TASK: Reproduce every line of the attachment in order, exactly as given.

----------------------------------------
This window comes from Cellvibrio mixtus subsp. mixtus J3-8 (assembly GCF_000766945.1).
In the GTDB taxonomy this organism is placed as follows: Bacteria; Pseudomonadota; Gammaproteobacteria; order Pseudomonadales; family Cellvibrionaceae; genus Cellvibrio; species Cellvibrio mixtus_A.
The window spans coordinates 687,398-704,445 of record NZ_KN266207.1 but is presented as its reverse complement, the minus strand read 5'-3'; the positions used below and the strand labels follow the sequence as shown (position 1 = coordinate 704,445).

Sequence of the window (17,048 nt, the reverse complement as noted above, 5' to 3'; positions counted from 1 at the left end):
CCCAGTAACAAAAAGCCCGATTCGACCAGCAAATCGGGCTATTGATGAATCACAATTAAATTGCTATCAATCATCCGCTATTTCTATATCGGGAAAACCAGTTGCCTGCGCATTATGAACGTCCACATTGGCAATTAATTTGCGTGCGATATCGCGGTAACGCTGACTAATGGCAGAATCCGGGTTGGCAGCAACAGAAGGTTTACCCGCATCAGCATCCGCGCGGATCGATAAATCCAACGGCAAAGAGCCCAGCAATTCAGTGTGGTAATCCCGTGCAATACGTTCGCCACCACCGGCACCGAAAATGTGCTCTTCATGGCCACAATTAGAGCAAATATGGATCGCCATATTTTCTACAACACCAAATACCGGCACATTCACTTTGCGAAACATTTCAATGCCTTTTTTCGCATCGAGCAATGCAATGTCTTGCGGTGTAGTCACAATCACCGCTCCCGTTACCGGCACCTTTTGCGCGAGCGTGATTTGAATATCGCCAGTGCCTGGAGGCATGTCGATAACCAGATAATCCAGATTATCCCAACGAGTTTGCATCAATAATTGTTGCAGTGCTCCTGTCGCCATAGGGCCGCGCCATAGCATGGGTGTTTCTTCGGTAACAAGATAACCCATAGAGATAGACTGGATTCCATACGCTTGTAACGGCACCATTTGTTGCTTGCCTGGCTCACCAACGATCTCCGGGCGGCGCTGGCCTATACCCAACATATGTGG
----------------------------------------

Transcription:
This window comes from Cellvibrio mixtus subsp. mixtus J3-8 (assembly GCF_000766945.1).
In the GTDB taxonomy this organism is placed as follows: Bacteria; Pseudomonadota; Gammaproteobacteria; order Pseudomonadales; family Cellvibrionaceae; genus Cellvibrio; species Cellvibrio mixtus_A.
The window spans coordinates 687,398-704,445 of record NZ_KN266207.1 but is presented as its reverse complement, the minus strand read 5'-3'; the positions used below and the strand labels follow the sequence as shown (position 1 = coordinate 704,445).

Sequence of the window (17,048 nt, the reverse complement as noted above, 5' to 3'; positions counted from 1 at the left end):
CCCAGTAACAAAAAGCCCGATTCGACCAGCAAATCGGGCTATTGATGAATCACAATTAAATTGCTATCAATCATCCGCTATTTCTATATCGGGAAAACCAGTTGCCTGCGCATTATGAACGTCCACATTGGCAATTAATTTGCGTGCGATATCGCGGTAACGCTGACTAATGGCAGAATCCGGGTTGGCAGCAACAGAAGGTTTACCCGCATCAGCATCCGCGCGGATCGATAAATCCAACGGCAAAGAGCCCAGCAATTCAGTGTGGTAATCCCGTGCAATACGTTCGCCACCACCGGCACCGAAAATGTGCTCTTCATGGCCACAATTAGAGCAAATATGGATCGCCATATTTTCTACAACACCAAATACCGGCACATTCACTTTGCGAAACATTTCAATGCCTTTTTTCGCATCGAGCAATGCAATGTCTTGCGGTGTAGTCACAATCACCGCTCCCGTTACCGGCACCTTTTGCGCGAGCGTGATTTGAATATCGCCAGTGCCTGGAGGCATGTCGATAACCAGATAATCCAGATTATCCCAACGAGTTTGCATCAATAATTGTTGCAGTGCTCCTGTCGCCATAGGGCCGCGCCATAGCATGGGTGTTTCTTCGGTAACAAGATAACCCATAGAGATAGACTGGATTCCATACGCTTGTAACGGCACCATTTGTTGCTTGCCTGGCTCACCAACGATCTCCGGGCGGCGCTGGCCTATACCCAACATATGTGG